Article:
January 31, 2019 at 5:25 pm #18116
Rather than have a set subject for February’s assignment, I’ve decided to keep it open but your images should use curves in their composition. Curves are a powerful composition tool and if you consider them before pressing the shutter release can greatly improve your photography. An easy way to remember the two main curve shapes is to think of our member Carl Sumner. His initials, CS, are the curve shapes. These can be used as lead in lines like a path or to balance or frame the subject. Examples could be an arch or a tree branch.
If you want to inject more energy into your photograph have the curve leading diagonally and make sure it leads to an object rather than out of the frame. Make the journey along the curve enjoyable and use it to give your photograph depth.
Many of the classical photographers have mastered the use of curves in their photography and some fine examples can be seen and analysed by Eric Kim when he explores the use of curves in photography
The Digital Photography School of my favorite websites has some good basic advice for using curves in your composition and it can be seen here.
Finally, Photography Mad has its top ten tips composition well worth considering here.
February 6, 2019 at 9:38 am #18158
- This topic was modified 2 months, 2 weeks ago by Pete Robinson.
I’ll kick off this month’s theme with this simple composition. I’ve found the curve but it doesn’t really lead to anything of interest so the curve is the main subject. What do you think? I’m sure you can do better.
February 6, 2019 at 1:50 pm #18159February 6, 2019 at 1:53 pm #18160
Thought I’d be brave and submit this for the Curves monthly theme.I like the way the flower folds and shows its curves. But I have a feeling I’ve picked the wrong version. Hay Ho never mind.February 6, 2019 at 5:28 pm #18161
You don’t have to be brave Meg. Thanks for post this lovely photo that certainly has plenty of curves. I like the way in which the curves flow from the bottom into the flowers eye catching red colour. I think the black background keeps the attention in the flower.February 8, 2019 at 11:44 am #18179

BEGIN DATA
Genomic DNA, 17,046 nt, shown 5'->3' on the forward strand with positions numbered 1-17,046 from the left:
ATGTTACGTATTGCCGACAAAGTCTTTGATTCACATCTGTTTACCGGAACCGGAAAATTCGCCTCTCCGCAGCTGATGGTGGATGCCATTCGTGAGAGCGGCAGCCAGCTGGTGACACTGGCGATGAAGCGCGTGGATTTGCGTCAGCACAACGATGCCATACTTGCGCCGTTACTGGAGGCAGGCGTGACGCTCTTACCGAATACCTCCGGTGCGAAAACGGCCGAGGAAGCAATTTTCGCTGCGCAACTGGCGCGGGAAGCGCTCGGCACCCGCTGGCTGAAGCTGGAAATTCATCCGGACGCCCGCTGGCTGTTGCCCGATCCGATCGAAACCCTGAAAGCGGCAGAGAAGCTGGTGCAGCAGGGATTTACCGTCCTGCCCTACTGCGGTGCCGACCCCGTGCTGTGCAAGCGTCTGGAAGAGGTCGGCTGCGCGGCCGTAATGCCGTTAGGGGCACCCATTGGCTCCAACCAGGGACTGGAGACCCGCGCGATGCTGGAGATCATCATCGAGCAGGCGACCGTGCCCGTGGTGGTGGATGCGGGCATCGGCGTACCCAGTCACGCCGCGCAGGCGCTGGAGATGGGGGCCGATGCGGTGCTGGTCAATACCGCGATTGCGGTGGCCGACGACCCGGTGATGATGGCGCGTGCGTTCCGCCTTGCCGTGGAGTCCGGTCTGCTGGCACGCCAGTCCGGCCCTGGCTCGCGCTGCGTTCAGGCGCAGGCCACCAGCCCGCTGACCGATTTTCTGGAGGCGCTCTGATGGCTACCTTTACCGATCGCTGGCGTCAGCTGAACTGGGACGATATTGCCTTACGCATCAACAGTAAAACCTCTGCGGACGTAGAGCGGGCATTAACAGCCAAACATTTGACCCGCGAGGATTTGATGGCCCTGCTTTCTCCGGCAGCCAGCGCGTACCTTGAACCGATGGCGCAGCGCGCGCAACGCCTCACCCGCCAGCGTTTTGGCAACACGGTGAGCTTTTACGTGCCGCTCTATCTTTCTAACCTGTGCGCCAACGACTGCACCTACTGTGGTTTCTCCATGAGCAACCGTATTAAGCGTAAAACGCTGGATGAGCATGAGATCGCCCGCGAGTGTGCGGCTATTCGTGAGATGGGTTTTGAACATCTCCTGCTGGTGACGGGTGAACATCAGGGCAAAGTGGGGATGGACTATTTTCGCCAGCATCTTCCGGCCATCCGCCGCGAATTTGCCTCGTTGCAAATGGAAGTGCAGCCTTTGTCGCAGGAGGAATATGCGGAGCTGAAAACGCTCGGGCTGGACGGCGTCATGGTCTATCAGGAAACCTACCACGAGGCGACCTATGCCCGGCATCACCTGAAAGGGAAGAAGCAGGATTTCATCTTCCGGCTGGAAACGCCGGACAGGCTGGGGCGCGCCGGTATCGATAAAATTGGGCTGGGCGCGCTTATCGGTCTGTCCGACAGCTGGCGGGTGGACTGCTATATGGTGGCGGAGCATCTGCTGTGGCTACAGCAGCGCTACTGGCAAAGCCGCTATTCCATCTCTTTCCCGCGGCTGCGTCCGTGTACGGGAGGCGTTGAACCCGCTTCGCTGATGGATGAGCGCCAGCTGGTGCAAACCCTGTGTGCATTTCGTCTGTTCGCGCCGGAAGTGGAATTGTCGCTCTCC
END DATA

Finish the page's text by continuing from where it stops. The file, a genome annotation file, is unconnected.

Here’s a simple picture taken in the Queens Park with a S curve leading in from the bottom left meeting the persom feeding the birds and then continuing on to the autumn trees. I think it give the photo some depth and structure. Do you think the background is too messy?
The picture below uses the flimsy fence as a curved composition line to lead to the riders in the background. However, I’m not sure if they’re a distraction and I should have just concentrated on the foreground rider. What do you think?February 9, 2019 at 3:19 pm #18181February 10, 2019 at 10:33 am #18183
Thanks for posting this picture Ken. It’s similar to my first photo above where the curve starts from the bottom left and leads to the subject. It gives it depth and concentrates the interest on the train for me.February 11, 2019 at 9:09 pm #18184
In this pattern picture the curve is the subject matter as well as used for composition. Al my photos seem to use physical curves. Has anyone got any pictures where the curves are formed by the direction of objects or tones?February 11, 2019 at 9:54 pm #18190February 13, 2019 at 12:30 pm #18196
I think that’s a well balanced photo taken at dusk. I don’t know if you meant it but I like the way you’ve caught the person in the doorway.February 15, 2019 at 11:02 pm #18233February 15, 2019 at 11:04 pm #18234February 15, 2019 at 11:06 pm #18235February 15, 2019 at 11:07 pm #18236
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